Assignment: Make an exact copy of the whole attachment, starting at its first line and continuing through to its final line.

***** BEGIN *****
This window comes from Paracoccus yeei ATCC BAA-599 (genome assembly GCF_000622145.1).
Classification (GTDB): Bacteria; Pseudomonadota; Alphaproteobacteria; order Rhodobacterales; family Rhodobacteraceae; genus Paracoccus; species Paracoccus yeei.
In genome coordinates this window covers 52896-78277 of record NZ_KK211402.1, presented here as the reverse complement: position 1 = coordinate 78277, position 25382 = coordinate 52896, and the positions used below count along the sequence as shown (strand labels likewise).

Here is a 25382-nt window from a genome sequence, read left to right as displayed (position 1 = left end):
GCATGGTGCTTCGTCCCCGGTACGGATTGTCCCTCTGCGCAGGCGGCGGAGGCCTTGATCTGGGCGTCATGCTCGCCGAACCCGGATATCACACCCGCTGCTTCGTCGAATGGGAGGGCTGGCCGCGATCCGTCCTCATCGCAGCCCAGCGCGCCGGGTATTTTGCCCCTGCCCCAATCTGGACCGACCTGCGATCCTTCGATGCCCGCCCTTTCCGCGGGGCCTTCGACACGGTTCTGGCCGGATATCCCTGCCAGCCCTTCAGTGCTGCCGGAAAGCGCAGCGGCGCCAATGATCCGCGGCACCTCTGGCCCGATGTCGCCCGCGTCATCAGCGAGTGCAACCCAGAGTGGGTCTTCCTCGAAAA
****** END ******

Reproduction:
This window comes from Paracoccus yeei ATCC BAA-599 (genome assembly GCF_000622145.1).
Classification (GTDB): Bacteria; Pseudomonadota; Alphaproteobacteria; order Rhodobacterales; family Rhodobacteraceae; genus Paracoccus; species Paracoccus yeei.
In genome coordinates this window covers 52896-78277 of record NZ_KK211402.1, presented here as the reverse complement: position 1 = coordinate 78277, position 25382 = coordinate 52896, and the positions used below count along the sequence as shown (strand labels likewise).

Here is a 25382-nt window from a genome sequence, read left to right as displayed (position 1 = left end):
GCATGGTGCTTCGTCCCCGGTACGGATTGTCCCTCTGCGCAGGCGGCGGAGGCCTTGATCTGGGCGTCATGCTCGCCGAACCCGGATATCACACCCGCTGCTTCGTCGAATGGGAGGGCTGGCCGCGATCCGTCCTCATCGCAGCCCAGCGCGCCGGGTATTTTGCCCCTGCCCCAATCTGGACCGACCTGCGATCCTTCGATGCCCGCCCTTTCCGCGGGGCCTTCGACACGGTTCTGGCCGGATATCCCTGCCAGCCCTTCAGTGCTGCCGGAAAGCGCAGCGGCGCCAATGATCCGCGGCACCTCTGGCCCGATGTCGCCCGCGTCATCAGCGAGTGCAACCCAGAGTGGGTCTTCCTCGAAAA